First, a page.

Food Organizations Join Forces to Reintroduce Neglected Crops to Global Ecosystems
This year may be the time to try some fruits and vegetables that you haven't heard of because they typically don't make their way into grocery stores or farmers markets. Some farmers depend on these neglected and underutilized crops to both feed their families and restore economic and biological diversity to their communities.
Over the last century, government policies and large food producers have prioritized farming practices that grow crop varieties with high yields.
- Today corn, wheat, and rice make up over 50 percent of plant-based nutrition.
- Out of 30,000 global edible plant species, only 30 species are used to feed people providing 95 percent of the world’s calories and out of 30,000 species of edible plants, humans cultivate less than 150 of them.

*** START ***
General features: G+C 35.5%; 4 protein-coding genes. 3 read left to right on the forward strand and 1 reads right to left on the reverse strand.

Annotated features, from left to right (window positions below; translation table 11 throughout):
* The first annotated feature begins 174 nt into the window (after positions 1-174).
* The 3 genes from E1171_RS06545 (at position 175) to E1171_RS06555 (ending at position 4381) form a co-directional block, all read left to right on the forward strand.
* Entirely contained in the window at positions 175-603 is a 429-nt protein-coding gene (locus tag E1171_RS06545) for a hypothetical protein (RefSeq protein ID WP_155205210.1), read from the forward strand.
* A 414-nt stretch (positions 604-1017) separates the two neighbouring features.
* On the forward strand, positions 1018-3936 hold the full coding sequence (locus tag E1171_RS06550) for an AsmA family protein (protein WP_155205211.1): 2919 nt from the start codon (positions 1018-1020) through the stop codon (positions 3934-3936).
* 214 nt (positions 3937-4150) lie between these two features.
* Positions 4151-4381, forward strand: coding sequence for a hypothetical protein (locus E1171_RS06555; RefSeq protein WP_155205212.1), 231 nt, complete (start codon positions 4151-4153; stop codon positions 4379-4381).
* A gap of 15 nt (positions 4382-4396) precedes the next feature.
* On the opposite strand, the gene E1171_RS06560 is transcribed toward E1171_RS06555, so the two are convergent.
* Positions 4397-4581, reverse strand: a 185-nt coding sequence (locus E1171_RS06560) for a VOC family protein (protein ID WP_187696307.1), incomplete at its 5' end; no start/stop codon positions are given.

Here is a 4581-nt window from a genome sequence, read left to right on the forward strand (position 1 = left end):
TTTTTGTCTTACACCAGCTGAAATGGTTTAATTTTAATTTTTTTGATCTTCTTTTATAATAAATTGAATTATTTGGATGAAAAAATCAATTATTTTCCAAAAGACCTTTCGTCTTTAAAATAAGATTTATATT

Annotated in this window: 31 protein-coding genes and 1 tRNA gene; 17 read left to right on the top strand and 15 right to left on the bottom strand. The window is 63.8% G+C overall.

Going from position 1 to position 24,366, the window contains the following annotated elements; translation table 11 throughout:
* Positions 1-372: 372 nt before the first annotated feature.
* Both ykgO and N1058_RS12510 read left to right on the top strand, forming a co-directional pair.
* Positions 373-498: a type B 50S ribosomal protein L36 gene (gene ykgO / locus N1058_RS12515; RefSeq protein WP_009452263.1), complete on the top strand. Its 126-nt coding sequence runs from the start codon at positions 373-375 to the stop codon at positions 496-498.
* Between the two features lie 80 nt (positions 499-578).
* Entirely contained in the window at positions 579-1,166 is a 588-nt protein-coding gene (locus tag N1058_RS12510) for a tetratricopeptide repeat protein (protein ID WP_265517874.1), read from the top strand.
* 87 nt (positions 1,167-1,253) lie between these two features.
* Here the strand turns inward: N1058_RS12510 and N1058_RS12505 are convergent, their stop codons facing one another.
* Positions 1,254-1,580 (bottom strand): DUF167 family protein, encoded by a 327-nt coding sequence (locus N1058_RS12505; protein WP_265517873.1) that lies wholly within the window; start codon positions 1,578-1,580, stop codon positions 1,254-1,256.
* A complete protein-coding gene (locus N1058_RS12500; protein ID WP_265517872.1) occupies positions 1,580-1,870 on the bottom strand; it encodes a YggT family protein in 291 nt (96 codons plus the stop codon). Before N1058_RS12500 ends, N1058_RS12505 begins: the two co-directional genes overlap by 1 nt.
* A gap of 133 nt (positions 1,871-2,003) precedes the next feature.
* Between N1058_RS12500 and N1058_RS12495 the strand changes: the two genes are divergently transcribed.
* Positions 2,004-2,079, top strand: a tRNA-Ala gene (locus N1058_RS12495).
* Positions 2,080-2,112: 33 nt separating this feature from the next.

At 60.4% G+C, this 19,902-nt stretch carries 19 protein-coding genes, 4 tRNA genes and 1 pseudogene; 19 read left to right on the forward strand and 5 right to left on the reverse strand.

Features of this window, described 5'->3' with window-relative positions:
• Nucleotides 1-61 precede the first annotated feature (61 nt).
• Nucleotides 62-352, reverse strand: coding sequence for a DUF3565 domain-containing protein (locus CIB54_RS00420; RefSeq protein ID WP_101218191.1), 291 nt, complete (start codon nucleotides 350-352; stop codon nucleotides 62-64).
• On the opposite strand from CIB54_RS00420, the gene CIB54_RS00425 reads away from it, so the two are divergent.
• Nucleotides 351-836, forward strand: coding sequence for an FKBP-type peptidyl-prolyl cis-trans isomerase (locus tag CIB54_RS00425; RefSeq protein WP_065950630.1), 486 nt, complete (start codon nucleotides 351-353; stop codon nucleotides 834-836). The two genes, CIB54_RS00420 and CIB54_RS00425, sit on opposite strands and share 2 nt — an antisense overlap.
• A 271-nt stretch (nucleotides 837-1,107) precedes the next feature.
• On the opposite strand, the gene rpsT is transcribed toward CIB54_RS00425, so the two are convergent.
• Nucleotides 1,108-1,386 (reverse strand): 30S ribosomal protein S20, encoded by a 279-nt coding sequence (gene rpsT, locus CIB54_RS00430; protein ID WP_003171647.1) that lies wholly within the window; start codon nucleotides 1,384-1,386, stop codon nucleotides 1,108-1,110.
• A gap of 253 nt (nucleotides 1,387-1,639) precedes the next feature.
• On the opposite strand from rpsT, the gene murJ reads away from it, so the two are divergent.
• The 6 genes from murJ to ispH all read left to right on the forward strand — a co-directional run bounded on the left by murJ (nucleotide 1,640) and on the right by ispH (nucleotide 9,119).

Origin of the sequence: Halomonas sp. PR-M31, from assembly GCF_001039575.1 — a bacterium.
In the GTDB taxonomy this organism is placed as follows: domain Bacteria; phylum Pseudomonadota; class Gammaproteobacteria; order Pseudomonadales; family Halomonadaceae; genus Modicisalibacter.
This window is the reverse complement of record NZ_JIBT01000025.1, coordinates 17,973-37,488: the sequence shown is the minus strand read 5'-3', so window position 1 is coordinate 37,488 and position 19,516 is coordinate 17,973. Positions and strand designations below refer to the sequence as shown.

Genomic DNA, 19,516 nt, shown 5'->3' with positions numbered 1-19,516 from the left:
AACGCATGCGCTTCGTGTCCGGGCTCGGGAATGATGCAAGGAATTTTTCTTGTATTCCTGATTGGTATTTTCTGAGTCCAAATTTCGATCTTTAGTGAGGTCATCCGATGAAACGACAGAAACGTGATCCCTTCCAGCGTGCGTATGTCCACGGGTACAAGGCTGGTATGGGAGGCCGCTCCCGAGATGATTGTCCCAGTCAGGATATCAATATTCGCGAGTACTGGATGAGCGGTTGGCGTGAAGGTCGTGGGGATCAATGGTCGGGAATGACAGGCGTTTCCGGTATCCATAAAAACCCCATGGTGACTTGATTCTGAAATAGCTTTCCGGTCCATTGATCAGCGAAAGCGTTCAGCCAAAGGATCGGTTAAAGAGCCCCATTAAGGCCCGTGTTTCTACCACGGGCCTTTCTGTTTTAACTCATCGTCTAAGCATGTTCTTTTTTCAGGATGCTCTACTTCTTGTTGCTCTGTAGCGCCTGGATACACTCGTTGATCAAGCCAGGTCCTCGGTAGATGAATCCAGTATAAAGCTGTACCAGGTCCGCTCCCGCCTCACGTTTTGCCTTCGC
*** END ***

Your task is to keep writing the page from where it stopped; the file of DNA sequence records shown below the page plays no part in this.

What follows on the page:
- Crop biodiversity is an important aspect of farming in order to protect against plant disease and to also provide balanced nutrition.
In response to the 17 Sustainable Development Goals for 2030 outlined by the United Nations, the Crop Trust launched The Food Forever Initiative as a way to highlight the importance of crop and livestock diversity
Diversity in food is important not only for crop rotations but also for human health. Food organizations realize the importance of biodiversity in food crops and are beginning to raise awareness about this issue.
Food+Tech Connect produced an entire editorial series celebrating entrepreneurs, farmers, and researchers who value biodiversity in food. The Future Market published a deep dive report on crop diversity and its direct impact on consumers and growers. The Crop Trust launched the Food Forever Initiative to revitalize some of the world’s forgotten foods. And the Lexicon of Sustainability partnered with 16 organizations, including Food Tank, to shine a spotlight on underutilized yet nutritionally valuable crops through an extensive campaign called the Rediscovered Food Initiative.
Food waste is one of the biggest challenges facing attempts to fix our food system. Nearly 40% of all food produced is never eaten. There are inefficiencies in production, distribution and even by consumers, as anyone who’s had to clean up the back of their fridge knows (if you’re interested in food waste, check out on the subject here).